DoggySnaps.com: the tail ‘tagging’ the dog
I only recently stumbled across the Dog Trust’s photo-sharing community, DoggySnaps.com. I’m not a dog owner, and frankly have no particular affinity with dogs, but the fabulous design, adoption of features such as tagging, and impressive attention to detail all made an instant impact on me.
I encouraged Tim Malbon, Creative Director at Interesource, to share a few juicy morsels from the website’s first six months…
The Dogs Trust seem to have embraced user-generated content with gusto. Has this been an easy journey?
We have a really close relationship with Dogs Trust. We first suggested the idea at the end of 2005 and while it took some time for the charity to come round (the growth of services like Flickr and Photobucket, and social networking websites like MySpace helped here), the people there embraced our vision pretty quickly. It’s brilliant working with people who ‘get it’.
It was also an exciting way for us to work: generating an idea and then selling it to a client – instead of waiting for clients to ask us to solve their problems. You can only work like this when there’s a lot of trust and respect.
Is DoggySnaps.com the UK’s first charity photo-sharing site of its kind? Did you ever consider a service like Flickr?
Yes, and yes. What we initially thought though, was that there is an opportunity to generate some revenue from crowd-sourcing dog photos.
Consider there are millions of dog owners who are taking billions of photos of their dogs, but have nowhere to put them. We thought these photos would start a ‘conversation’ about how much they love dogs: simple as that. That’s what we saw happening – particularly on Flickr and Dogster.
What we added was the idea that you can create value from this by asking the user to donate the rights to their images in kind. More about that later.
Could you give some measures of the success of DoggySnaps?
The success of DoggySnaps has been overwhelming. With practically no PR or marketing, and from a standing start in October 2006, we now have over 40,000 photos of dogs and this is rising steadily everyday. The website received 164,000 visits in January from a truly global audience. The average visit lasts 16 minutes. We have an active community who are emotionally engaged and very responsive to the website, newcomers and new features, which is fantastic for such a young site.
What has the charity learned about engaging with dog lovers in this entertaining way, compared to more traditional forms of supporter communications?
The most important thing – I think – is that the charity gets better results when it engages supporters on their terms, instead of trying to ‘interrupt’ them in order to ask for donations.
DoggySnaps is now a part of their lives, not an interruption. I think we’ve only just started to explore ways to translate this into donations.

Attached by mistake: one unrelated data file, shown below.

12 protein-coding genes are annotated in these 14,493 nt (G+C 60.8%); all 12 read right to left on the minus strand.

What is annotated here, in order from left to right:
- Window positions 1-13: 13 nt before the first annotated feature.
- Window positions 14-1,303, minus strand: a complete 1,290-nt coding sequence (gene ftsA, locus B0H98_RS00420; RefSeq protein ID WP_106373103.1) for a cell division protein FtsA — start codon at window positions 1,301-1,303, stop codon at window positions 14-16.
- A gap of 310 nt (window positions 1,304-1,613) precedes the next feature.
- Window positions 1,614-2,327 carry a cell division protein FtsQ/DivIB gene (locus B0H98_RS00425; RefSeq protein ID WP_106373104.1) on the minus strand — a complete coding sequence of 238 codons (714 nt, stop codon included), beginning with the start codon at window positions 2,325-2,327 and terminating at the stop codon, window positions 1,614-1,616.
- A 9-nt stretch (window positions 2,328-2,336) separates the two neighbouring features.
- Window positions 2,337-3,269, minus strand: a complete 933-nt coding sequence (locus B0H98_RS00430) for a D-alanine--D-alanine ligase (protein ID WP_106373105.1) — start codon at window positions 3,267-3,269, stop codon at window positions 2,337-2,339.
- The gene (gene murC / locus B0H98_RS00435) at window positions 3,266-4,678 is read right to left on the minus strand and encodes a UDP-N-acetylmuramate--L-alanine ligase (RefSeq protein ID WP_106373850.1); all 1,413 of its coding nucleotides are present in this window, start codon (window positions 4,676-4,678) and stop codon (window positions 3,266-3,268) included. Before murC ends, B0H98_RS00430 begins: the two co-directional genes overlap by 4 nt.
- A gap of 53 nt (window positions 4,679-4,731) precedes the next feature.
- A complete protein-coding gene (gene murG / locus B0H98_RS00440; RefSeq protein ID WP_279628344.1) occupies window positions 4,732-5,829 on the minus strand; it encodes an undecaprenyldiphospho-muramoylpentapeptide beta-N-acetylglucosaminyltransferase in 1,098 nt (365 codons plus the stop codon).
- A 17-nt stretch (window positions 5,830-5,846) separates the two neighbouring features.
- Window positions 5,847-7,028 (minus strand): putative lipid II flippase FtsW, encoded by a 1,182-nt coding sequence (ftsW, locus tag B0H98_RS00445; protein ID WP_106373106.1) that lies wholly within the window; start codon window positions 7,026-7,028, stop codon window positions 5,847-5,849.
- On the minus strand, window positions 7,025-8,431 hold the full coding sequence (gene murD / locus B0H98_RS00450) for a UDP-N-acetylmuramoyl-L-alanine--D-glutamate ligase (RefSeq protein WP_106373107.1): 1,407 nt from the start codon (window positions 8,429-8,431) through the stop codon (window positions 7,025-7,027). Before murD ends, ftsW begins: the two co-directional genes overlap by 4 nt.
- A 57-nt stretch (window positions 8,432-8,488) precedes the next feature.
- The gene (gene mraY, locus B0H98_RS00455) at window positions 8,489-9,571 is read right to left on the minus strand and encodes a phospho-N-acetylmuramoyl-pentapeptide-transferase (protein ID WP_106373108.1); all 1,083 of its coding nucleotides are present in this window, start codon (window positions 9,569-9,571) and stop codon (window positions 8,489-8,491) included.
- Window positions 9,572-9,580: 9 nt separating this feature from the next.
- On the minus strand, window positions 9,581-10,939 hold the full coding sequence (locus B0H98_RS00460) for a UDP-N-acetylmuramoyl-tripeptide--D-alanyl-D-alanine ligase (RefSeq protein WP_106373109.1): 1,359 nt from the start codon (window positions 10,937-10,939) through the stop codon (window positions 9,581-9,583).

What are your plans for enhancing the service… and how much is this informed by user feedback?
A large proportion of feedback from users is incorporated into new developments – ‘emoticons’ in the new forums, private and public messaging in ‘kennels’, information about the actual owner… and a number of forthcoming projects have all been driven as a direct response from feedback from the community.
To be honest, these guys are on the site 24/7 so it makes sense to listen to them, as they work with the DoggySnaps front end the most.
We are also planning to launch a beta community that will allow us to engage the most active users specifically to test new ideas and features.
Have you identified how the user-generated photo library might generate donations to support the work of the Dog’s Trust?
The Dogs Trust developed the website for the primary purpose of raising money and awareness of the charity, its dogs and the message. It can monetise the user-generated content by creating a rights-managed photo-library… selling images to advertisers, brands and publishers. If you think about it, dogs are one of the most popular themes in advertising and marketing.
There are lots of other ways, too – e.g. premium ‘treats’ and on-demand printing may turn out to be the most effective, but there are others: an online dog show… pulling in some of the Dogs Trust website… Who knows? There’s so much to try. We’re also experimenting with advertising.
How is the service managed? Is there a full-time Community Manager?
We have two editors; one who deals mainly with website maintenance issues, and another who responds to emails and requests. They work to make sure there is a consistent service.
What’s your favourite feature on the site?
I personally love giving treats – I think it has so much more potential. People really feel like they are contributing and involved with the site, as they all affect the stats. Also looking forward to video.
I notice Clarissa Baldwin has a blog. Did she take much convincing – or coaching – to start blogging?
Clarissa is so passionate about her dedication to dogs and verbalising this, I’m surprised she didn’t request a blog sooner!